More from my round-up of articles on clickers in the health professions…
Reference: Kenwright, K. (2009). Clickers in the classroom. TechTrends, 53(1), 74-77.
Notes: This short paper from Kathy Kenwright (University of Tennessee Health Science Center) serves as a concise introduction to teaching with clickers, complete with a brief review of the literature. As with Cain and Robinson (2008), the lit review isn’t comprehensive, but Kenwright does a good job of discussing the major benefits of clickers in the context of reported studies. Most of her observations are not specific to any one discipline. For example, she notes that clickers facilitate formative assessment of student learning, as well as agile teaching. She mentions the importance of the display of results of a clicker question and the use of clickers to facilitate in-class quizzes on pre-class readings.
I have concerns about a couple of Kenwright’s recommendations, however. She notes that many students in the health professions must pass national board exams, and uses this to support her claim that one shouldn’t ask too many clicker questions during class.
Asking too many questions during the lecture leaves less time to convey important content. In a curriculum such as the Clinical Laboratory Science program, there is a defined body of knowledge that must be delivered to the students.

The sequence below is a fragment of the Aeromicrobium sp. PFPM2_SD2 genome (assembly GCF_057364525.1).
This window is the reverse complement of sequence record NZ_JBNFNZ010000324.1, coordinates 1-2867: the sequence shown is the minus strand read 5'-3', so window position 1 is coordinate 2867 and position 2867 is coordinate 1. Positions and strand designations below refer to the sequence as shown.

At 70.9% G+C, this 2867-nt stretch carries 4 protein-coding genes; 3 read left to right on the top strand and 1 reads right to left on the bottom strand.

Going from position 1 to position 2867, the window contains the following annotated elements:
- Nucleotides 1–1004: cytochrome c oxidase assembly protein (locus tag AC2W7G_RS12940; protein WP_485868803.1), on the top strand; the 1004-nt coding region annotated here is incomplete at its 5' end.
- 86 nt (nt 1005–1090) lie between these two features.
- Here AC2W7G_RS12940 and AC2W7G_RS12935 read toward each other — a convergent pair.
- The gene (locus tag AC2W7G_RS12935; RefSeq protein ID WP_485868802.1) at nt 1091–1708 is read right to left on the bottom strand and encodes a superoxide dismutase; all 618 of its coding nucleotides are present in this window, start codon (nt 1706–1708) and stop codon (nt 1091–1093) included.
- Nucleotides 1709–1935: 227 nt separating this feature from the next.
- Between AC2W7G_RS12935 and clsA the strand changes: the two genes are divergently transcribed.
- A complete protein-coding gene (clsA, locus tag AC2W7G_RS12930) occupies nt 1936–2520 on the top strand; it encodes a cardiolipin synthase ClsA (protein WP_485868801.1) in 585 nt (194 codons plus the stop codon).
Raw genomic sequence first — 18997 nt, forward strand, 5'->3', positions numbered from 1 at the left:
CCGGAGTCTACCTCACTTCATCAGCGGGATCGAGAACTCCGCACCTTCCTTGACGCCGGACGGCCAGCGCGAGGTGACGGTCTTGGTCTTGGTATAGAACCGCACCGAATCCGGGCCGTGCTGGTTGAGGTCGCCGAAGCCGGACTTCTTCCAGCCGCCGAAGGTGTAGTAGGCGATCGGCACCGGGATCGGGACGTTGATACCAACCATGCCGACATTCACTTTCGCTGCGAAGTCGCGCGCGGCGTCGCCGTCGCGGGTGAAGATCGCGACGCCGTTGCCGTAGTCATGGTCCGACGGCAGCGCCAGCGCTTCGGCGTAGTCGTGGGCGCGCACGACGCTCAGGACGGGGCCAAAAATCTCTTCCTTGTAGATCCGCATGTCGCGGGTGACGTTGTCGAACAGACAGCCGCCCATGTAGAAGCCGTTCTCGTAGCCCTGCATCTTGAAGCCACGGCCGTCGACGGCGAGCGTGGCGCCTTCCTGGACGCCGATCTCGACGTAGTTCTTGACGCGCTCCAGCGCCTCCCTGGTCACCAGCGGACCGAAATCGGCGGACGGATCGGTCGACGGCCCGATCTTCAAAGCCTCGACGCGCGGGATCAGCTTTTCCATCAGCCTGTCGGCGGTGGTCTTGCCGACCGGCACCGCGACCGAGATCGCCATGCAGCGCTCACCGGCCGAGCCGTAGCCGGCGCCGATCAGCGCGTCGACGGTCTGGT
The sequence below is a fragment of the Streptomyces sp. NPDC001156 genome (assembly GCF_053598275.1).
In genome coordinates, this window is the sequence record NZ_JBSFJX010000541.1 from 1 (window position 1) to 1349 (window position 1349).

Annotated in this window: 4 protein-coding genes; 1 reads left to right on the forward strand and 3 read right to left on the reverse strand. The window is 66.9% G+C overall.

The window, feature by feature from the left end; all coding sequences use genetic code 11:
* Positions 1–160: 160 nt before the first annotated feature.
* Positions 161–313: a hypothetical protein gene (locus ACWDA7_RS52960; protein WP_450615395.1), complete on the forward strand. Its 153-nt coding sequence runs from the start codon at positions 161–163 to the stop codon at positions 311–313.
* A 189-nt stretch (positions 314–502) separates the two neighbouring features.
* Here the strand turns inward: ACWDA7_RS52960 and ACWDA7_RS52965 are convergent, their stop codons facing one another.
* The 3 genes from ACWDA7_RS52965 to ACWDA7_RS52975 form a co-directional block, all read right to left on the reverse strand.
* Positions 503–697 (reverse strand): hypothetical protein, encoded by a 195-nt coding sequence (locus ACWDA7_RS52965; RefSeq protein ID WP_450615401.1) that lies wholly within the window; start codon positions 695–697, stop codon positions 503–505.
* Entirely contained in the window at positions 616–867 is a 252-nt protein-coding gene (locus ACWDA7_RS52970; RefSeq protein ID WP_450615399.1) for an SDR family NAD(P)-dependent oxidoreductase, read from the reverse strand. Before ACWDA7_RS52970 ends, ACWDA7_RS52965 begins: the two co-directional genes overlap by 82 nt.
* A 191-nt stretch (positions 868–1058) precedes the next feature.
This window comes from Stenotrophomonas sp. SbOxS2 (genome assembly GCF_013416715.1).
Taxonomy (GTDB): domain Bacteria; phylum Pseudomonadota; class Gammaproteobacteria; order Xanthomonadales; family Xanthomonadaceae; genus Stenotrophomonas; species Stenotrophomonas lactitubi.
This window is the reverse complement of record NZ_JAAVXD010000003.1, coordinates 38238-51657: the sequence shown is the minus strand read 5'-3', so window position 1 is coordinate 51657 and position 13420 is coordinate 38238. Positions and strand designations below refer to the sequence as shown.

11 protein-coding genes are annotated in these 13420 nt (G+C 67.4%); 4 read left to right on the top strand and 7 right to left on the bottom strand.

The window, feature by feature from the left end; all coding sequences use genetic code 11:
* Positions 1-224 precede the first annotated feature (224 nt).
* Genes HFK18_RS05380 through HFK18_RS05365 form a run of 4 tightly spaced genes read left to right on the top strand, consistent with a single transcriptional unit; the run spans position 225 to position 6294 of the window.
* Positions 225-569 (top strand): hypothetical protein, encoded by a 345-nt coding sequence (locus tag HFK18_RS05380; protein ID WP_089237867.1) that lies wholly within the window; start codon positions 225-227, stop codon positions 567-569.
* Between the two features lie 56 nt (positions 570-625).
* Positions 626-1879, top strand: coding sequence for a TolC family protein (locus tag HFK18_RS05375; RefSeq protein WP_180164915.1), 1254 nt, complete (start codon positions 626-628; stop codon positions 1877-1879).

She’s speaking of a coverage model of education here, which is problematic, as I’ve mentioned here before. I would argue that since students will be required to excel at the multiple-choice questions seen on these national board exams, they should spend plenty of class time practicing these kinds of questions. Clicker questions based on these exam questions work well for that.
Kenwright also notes that asking clicker questions “on the fly” during class can take too much class time:
If they are added during class the class will be kept waiting while the instructor is typing in the question and answer choices… There is nothing wrong with reverting to an old-fashioned show of hands, or calling on a particular student for an answer.
Asking “on the fly” questions doesn’t require you to type questions into your clicker system–asking them verbally usually does the trick. Moreover, if there was nothing wrong with a show of hands, there wouldn’t be any reason to use clickers to begin with. Why are clickers better than a show of hands? Because students don’t answer questions independently when you go with a show of hands (Stowell and Nelson, 2007).
What’s your view on the coverage issue? Is a lot of active learning possible in health professions education?
Image: “Stethoscope” by Flickr user vitualis / Creative Commons licensed